Europe South Asia Asia Pacific Americas Middle East Africa BBC Homepage World Service Education

Front Page



UK Politics







Talking Point

In Depth

On Air

Low Graphics

Friday, April 23, 1999 Published at 12:07 GMT 13:07 UK

Inat: Serbia's secret weapon

A few days ago several thousand men, women and children turned out - despite lashing rain and 24 days of Nato bombing raids - to compete in the annual Belgrade fun run.

Tenacity and refusal to be humbled and beaten would be one interptetation of the decision not to cancel the 5km run through the bomb-ravaged capital.

However, another explanation could be an ingrained cultural attitude for which the Serbs have a word - inat.

Pronounced "eenat", the word has no direct translation in English. Morlon-Benson's bilingual Serbo-Croat - English dictionary says that as a noun it means malice, spite or grudge.

[ image: Three-fingered Serbian salute]
Three-fingered Serbian salute
But even this is a limited, restricted interpretation, says Dragan Milovic, of London's Institute of Slavonic and Eastern European Studies.

It is, he says, more of an attitude of proud defiance, stubborness and self-preservation - sometimes to the detriment of everyone else or even oneself.

"There's no English translation for this word," he says, "It is very commonly used, something that a mother would chastise her child for, but probably feel a little bit proud of him as well for.

"Throughout the history of the region, its people have learned to fight to defend their land, their beliefs, their culture." This, he says, is the sharp edge of inat - an attitude which allows self-preservation.

"Under Ottoman rule, Serbians were told to change their religion or die. Many chose to die.

[ image: Inat: Wishing death on your neighbour's cow]
Inat: Wishing death on your neighbour's cow
"But there is of course a contemporary cultural residue, an every-day attitude of being awkward, I guess.

"All Serbs have inat, and do things in inat. It is doing things because someone has told you you can't, not necessarily because you actually want to."

So the runners in Belgrade were not necessarily there despite the conditions, but perhaps because of them.

Mr Milovic says that five centuries of conflict in the Balkans have nurtured this special mentality. It did not lead to hatred of one race, he added.

'Rather eat grass than surrender'

He said: "There is a saying in Serbian, which is 'I hope the neighbour's cow dies'. The neighbour is probably a fellow Serbian - it's just that 10 years ago, 100 years ago, he or his family wronged you. That wrong may just have been to do better than you. That is inat."

Nato's bombing of Serbia is bringing inat even closer to the surface of its people's raison d'etre. They get up, go to work, and carry on with life as normally as possible, not through any notion of presenting a stiff upper lip - but because Nato doesn't want them to.

Jovan Ratkovic, of the Serbian Information Centre, agrees that inat can mean cutting off one's nose to spite one's face - but argues that it has positive aspects.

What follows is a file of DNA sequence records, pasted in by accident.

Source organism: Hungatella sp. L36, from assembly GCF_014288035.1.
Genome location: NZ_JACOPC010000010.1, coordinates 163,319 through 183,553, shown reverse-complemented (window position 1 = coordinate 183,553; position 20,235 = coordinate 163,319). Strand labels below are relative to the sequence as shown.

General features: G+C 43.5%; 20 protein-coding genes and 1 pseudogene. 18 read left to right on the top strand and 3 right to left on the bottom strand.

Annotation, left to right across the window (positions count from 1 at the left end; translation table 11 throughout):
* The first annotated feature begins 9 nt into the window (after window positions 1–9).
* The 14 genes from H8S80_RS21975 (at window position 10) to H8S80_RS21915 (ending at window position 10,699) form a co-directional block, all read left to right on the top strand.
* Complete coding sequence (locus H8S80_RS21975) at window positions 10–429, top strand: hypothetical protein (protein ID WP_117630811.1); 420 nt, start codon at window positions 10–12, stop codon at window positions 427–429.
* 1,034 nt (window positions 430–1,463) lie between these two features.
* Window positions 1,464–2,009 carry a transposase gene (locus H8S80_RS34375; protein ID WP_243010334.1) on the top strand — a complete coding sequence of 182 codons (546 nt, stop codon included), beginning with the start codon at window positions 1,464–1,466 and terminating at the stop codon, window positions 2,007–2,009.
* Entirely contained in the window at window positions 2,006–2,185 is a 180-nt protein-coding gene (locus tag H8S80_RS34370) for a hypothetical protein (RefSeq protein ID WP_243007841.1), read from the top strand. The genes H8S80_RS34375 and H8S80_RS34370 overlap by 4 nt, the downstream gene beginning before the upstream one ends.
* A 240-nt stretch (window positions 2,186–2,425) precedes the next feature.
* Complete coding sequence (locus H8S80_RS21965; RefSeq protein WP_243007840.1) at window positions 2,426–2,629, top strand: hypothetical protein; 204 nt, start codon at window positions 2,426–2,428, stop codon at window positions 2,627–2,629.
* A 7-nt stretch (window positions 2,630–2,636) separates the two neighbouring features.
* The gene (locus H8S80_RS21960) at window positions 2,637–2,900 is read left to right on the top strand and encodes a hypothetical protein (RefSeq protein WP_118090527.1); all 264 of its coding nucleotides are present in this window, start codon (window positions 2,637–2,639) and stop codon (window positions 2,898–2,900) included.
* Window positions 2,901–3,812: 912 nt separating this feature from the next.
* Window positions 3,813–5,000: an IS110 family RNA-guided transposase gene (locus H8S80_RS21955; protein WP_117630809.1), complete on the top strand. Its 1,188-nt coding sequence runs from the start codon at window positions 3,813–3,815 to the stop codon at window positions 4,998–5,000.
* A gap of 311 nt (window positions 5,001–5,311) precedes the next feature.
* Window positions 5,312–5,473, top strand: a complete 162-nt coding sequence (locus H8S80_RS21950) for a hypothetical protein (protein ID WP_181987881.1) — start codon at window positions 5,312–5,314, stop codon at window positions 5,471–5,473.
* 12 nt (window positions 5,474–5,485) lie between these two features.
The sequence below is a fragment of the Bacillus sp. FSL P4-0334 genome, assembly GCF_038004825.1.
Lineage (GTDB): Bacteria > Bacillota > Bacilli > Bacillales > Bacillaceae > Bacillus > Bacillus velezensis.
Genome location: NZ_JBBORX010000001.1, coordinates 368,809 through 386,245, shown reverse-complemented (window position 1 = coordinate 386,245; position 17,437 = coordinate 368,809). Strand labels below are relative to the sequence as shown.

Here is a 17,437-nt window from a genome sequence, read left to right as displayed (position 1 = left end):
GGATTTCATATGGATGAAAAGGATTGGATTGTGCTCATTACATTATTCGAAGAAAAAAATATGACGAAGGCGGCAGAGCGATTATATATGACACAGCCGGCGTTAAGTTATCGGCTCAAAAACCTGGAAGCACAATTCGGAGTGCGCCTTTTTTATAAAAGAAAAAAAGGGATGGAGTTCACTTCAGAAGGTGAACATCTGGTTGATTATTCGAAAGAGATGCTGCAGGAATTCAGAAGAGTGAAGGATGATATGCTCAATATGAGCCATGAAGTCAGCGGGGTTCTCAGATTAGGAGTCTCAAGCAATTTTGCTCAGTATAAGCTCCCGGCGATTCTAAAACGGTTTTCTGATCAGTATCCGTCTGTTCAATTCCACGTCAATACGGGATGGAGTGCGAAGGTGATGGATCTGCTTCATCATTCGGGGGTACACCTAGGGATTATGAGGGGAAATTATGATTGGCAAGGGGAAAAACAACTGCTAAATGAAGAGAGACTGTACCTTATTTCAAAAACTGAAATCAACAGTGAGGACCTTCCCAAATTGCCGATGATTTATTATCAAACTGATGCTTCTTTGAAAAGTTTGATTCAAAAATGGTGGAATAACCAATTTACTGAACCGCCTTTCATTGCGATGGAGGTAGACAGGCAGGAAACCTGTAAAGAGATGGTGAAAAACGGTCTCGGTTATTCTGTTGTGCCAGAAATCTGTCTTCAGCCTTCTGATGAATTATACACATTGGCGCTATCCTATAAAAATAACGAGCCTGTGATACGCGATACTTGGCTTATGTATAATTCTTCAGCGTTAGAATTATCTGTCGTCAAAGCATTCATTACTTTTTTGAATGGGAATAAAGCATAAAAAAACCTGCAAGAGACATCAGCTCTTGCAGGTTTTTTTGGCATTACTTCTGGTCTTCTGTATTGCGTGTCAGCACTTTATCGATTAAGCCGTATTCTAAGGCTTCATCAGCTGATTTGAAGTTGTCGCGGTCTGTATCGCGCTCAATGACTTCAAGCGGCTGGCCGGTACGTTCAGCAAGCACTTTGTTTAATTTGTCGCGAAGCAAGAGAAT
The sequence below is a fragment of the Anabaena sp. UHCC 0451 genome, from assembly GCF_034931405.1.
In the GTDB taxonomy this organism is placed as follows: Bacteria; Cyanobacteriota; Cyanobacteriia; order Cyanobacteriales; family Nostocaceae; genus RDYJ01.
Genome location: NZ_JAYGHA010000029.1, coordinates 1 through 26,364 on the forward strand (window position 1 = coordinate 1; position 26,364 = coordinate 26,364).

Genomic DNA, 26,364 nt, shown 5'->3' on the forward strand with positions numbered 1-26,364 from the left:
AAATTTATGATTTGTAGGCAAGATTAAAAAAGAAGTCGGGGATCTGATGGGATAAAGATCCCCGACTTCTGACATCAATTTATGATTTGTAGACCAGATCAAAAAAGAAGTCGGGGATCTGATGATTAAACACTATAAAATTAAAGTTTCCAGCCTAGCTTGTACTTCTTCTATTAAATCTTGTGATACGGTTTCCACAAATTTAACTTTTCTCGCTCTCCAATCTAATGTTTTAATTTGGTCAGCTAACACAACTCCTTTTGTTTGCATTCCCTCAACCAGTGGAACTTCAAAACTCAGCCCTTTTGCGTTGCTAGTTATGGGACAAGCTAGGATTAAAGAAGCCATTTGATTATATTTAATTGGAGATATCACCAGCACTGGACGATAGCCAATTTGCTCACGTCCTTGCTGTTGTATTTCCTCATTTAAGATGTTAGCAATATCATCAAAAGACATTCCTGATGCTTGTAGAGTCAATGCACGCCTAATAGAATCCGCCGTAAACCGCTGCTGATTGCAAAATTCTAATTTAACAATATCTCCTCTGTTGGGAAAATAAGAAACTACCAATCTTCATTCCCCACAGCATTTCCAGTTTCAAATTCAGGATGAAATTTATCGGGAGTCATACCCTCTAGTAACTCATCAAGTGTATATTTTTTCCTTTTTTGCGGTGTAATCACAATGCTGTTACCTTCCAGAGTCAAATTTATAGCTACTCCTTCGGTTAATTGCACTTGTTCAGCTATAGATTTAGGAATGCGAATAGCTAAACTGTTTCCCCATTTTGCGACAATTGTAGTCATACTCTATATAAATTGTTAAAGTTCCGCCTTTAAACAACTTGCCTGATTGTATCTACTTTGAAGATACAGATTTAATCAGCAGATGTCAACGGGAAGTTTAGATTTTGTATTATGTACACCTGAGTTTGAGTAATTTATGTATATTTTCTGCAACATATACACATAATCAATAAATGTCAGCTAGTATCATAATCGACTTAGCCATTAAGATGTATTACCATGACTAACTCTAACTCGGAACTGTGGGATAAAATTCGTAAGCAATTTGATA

[ image: Thousands turned out to run]
Thousands turned out to run
He said: "Inat is holding the country together now. There are daily displays of it. Every day there is a concert in the centre of Republic Square in Belgrade, and that is attended by many thousands every day.

"There is also the fact that hundreds of ordinary Serbian people are placing themselves on bridges to stop them being bombed - although they realise that they might be bombed anyway.

"The Serbs are not a people to give in easily. They would rather eat grass than surrender.

[ image: Anti-aircraft fire over Belgrade]
Anti-aircraft fire over Belgrade
"My mother is on the board of directors of Nin, an oppositional political magazine that Milosevic has tried to close down. Still, she goes to work, even though it means crossing bridges and travelling far from where she lives."

Mr Ratkovic says that even though schools and universities have been closed since Easter, activities are organised for children in shelters, and their parents, wherever possible, try to get to work.

The football team Partisan Belgrade recently played against the Greek side Aek - and the country's top basketball teams continued to play a cup final game through air raid warnings.

E-cyclopedia can be contacted at

Advanced options | Search tips

Back to top | BBC News Home | BBC Homepage |

Internet Links

Journal of Slavic Linguistics

Codes of Slavic Culture

Basic Serbian Phrases

Belgrade Online

The BBC is not responsible for the content of external internet sites.

In this section

Iron: The man in the mask

Czars: In your eyes

Trademarks: Can you own a colour?

Txt msging: Th shp of thngs 2 cm?

Txt msging Part 2: The vocab list

Junkitecture: Goodbye to all that?

Miracles: Virgin on the unbelievable?

Serial skiving: What's your excuse?

Underage sex: The letter of the law

Cybersquatting: Get off my URL

New moral purpose: Dangerous ground?

Art attacks: Don't handle with care